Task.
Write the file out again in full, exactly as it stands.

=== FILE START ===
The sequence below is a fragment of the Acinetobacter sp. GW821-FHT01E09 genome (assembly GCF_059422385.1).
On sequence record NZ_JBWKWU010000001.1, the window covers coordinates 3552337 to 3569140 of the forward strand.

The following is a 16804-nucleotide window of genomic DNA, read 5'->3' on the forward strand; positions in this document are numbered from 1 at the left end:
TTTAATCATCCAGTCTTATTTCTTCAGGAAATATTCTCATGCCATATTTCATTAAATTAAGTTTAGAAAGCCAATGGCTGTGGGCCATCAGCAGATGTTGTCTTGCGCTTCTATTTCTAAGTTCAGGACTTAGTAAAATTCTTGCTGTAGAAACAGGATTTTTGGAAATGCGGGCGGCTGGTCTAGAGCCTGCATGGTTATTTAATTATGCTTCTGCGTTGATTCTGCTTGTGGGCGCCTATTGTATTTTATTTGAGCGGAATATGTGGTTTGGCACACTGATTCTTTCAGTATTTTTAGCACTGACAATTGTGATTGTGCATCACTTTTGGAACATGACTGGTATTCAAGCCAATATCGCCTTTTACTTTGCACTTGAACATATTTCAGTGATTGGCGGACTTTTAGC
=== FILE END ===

The sequence below is a fragment of the Acinetobacter sp. GW821-FHT01E09 genome (assembly GCF_059422385.1).
On sequence record NZ_JBWKWU010000001.1, the window covers coordinates 3552337 to 3569140 of the forward strand.

The following is a 16804-nucleotide window of genomic DNA, read 5'->3' on the forward strand; positions in this document are numbered from 1 at the left end:
TTTAATCATCCAGTCTTATTTCTTCAGGAAATATTCTCATGCCATATTTCATTAAATTAAGTTTAGAAAGCCAATGGCTGTGGGCCATCAGCAGATGTTGTCTTGCGCTTCTATTTCTAAGTTCAGGACTTAGTAAAATTCTTGCTGTAGAAACAGGATTTTTGGAAATGCGGGCGGCTGGTCTAGAGCCTGCATGGTTATTTAATTATGCTTCTGCGTTGATTCTGCTTGTGGGCGCCTATTGTATTTTATTTGAGCGGAATATGTGGTTTGGCACACTGATTCTTTCAGTATTTTTAGCACTGACAATTGTGATTGTGCATCACTTTTGGAACATGACTGGTATTCAAGCCAATATCGCCTTTTACTTTGCACTTGAACATATTTCAGTGATTGGCGGACTTTTAGC